The latest Israel-Palestine peace talks were doomed to fail before they began

If you want the bottom line about why William Hague and other dignitaries are in Israel for sham talks about peace, look at the bottom line.

It’s a long way to go for a game of charades. William Hague is in Israel today to support US secretary of state John Kerry’s bid to re-start Israeli-Palestinian peace negotiations. With the peace process stalled since the last serious talks in 2008, Kerry is said to be "obsessed" with finding a way to solve the conflict.

But it won’t happen – not any time soon, and not with the current set of leaders in charge. There will be talks about talks, and there may even be talks. But you can bet your bottom shekel they will lead precisely where every other round of negotiations has led, from Madrid to Oslo to Camp David to Annapolis – down a dead end of continued occupation and war.

This isn’t because, as some claim, the Israel-Palestine conflict is some mind-bendingly complex problem with no ready solution. In fact, there is already a detailed plan on offer, supported by the US, the UN, the EU, the Arab League, and Israeli-Palestinian civil society, to create two states for two peoples, based on the 1967 lines with minor “land swaps”, and with Jerusalem as a shared capital.

And polls of Israelis and Palestinians show that a majority of both peoples continue to support it.

Israel’s hard-line prime minister Benjamin Netanyahu has paid lip-service to the two-state solution. But look at the small print, and it’s clear he is unprepared to make the concessions necessary to bring it about. Netanyahu refuses to consider dividing Jerusalem or to base the border on the 1967 lines – which is like negotiating a divorce settlement on the understanding that one side will keep the family home, the life savings, and the kids.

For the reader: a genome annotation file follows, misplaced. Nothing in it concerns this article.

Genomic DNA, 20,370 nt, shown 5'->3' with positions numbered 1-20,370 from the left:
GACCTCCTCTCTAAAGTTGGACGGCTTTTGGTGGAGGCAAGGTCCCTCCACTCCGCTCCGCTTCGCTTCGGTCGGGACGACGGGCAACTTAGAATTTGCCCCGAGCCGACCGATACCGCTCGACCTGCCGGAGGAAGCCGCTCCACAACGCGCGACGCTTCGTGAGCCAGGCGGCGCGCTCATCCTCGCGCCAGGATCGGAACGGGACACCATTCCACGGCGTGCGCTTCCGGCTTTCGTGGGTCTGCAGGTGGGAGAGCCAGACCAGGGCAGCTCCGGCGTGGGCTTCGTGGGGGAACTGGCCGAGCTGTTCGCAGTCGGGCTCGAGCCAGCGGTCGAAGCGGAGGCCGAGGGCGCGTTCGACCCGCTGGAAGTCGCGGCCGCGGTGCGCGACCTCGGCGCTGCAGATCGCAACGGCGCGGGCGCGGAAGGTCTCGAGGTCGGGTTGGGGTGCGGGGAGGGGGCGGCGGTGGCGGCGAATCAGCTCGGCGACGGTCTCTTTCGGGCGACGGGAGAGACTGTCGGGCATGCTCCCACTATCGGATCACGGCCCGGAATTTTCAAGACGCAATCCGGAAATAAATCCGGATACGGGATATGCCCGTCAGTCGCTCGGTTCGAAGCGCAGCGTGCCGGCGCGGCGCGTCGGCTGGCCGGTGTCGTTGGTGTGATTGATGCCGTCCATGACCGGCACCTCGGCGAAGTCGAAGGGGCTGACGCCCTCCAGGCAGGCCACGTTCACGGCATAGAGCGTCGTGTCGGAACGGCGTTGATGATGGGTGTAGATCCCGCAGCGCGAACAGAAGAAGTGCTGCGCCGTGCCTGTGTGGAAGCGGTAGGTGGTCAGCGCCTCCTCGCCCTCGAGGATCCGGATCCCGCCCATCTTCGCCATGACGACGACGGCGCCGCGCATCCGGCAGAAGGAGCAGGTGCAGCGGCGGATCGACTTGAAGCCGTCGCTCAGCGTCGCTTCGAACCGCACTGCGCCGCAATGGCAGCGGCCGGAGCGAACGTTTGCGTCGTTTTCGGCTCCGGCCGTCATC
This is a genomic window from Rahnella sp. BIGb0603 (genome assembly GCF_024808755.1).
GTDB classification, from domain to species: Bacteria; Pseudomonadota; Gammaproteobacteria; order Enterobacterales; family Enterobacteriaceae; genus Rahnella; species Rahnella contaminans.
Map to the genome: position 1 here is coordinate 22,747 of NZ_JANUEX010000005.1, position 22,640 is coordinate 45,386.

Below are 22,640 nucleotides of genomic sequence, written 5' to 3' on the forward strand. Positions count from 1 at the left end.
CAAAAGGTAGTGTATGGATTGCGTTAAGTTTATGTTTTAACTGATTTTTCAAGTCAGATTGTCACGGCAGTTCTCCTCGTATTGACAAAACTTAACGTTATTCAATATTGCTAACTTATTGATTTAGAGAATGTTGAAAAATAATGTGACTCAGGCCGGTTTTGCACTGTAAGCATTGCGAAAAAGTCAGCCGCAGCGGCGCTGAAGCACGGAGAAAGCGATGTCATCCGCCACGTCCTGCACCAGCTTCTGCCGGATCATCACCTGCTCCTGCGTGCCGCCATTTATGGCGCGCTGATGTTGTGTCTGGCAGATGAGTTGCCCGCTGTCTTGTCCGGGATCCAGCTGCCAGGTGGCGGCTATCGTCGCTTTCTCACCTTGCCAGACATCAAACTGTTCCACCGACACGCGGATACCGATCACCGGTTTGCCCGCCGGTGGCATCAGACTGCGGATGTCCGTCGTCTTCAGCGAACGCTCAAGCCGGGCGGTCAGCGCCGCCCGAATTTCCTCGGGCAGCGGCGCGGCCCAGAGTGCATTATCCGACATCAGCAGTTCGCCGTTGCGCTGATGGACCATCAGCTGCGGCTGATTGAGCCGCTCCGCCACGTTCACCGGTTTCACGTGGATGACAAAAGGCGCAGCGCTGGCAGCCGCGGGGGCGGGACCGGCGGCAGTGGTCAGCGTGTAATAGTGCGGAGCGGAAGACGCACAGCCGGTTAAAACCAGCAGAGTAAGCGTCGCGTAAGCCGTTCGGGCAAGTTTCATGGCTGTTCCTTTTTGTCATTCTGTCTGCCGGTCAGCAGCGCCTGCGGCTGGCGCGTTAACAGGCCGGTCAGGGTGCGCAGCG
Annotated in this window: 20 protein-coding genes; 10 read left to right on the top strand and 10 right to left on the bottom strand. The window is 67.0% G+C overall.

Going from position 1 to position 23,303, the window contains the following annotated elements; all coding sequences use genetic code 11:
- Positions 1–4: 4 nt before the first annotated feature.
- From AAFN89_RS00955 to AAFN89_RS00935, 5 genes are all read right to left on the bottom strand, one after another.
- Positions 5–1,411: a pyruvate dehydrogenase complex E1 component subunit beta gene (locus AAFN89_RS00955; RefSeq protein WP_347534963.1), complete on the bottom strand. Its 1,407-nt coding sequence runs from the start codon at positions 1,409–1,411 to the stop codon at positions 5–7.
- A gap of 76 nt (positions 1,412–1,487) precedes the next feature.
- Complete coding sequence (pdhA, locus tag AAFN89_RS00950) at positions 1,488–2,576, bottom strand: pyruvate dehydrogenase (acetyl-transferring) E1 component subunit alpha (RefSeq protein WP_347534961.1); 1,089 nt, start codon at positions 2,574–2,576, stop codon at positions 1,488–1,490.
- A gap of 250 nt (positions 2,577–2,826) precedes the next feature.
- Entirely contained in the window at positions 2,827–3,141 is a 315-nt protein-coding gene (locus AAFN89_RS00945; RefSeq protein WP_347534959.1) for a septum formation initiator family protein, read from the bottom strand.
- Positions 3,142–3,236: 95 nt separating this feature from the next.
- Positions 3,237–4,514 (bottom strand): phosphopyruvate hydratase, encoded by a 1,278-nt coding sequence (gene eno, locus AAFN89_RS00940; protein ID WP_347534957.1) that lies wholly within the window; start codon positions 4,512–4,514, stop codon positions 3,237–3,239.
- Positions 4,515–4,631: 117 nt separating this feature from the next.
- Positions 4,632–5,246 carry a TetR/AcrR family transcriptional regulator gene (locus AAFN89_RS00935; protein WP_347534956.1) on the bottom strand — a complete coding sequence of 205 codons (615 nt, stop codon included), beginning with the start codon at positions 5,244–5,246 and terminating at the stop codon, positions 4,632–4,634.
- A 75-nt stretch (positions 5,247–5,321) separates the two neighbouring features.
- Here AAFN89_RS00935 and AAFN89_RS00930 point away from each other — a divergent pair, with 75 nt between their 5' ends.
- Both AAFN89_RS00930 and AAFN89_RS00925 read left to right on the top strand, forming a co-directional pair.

Other members of Netanyahu’s ruling coalition are more honest: “Two states for two peoples is not the government’s official position,” one bluntly said in a Knesset debate on Tuesday.

The Palestinians, meanwhile, have long made clear they support the main points of the two-state plan. We now know that, even on the most sensitive issue – the fate of refugees displaced by the conflict – they have shown they are ready to compromise by accepting that only a “symbolic” number will be allowed to resettle in Israel.

But the Palestinians’ lack of bargaining power leaves them with no way of putting pressure on an Israeli government that rejects the global consensus. And what’s more, with the Palestinian Authority kept afloat by taxes collected on its behalf by Israel, and on aid from the US and other foreign donors (which accounts for a third of its annual budget), it has no choice but to toe the line, paying lip service to a peace process that offers no hope of peace.

And that, ultimately, is the reason why both sides will engage in this US-sponsored dumb show in the full knowledge it will fail. The Palestinians must negotiate in “good faith” –  providing cover for the continued growth of Israeli settlements – because doing so is the only way to keep the money flowing. And Israel must go through the rigmarole of pretending to seek a deal because, with government budget cuts looming, it needs the $3 billion aid (plus extras) it receives each year from the US, and the international legitimacy even a fraudulent peace process provides.

If you want the bottom line about why these sham talks are taking place, look at the bottom line. Each side has too much invested in the status quo to tell Hague and the other visiting dignataries the truth: that the current “peace process” is no more than a PR process. The conflict will drag on, with no imminent end in sight. After all, why wage peace when war makes for such good business?

John Kerry and William Hague. Photograph: Getty Images

Matt Hill has written on the Middle East for the Daily Telegraph and the Independent. You can follow him on Twitter @mattrowlandhill.

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Want to send a positive Brexit message to Europe? Back Arsene Wenger for England manager

Boris Johnson could make a gesture of goodwill. 

It is hard not to feel some sympathy for Sam Allardyce, who coveted the England job for so many years, before losing it after playing just a single match. Yet Allardyce has only himself to blame and the Football Association were right to move quickly to end his tenure.

There are many candidates for the job. The experience of Alan Pardew and the potential of Eddie Howe make them strong contenders. The FA's reported interest in Ralf Rangner sent most of us scurrying to Google to find out who the little known Leipzig manager is. But the standout contender is Arsenal's French boss Arsene Wenger,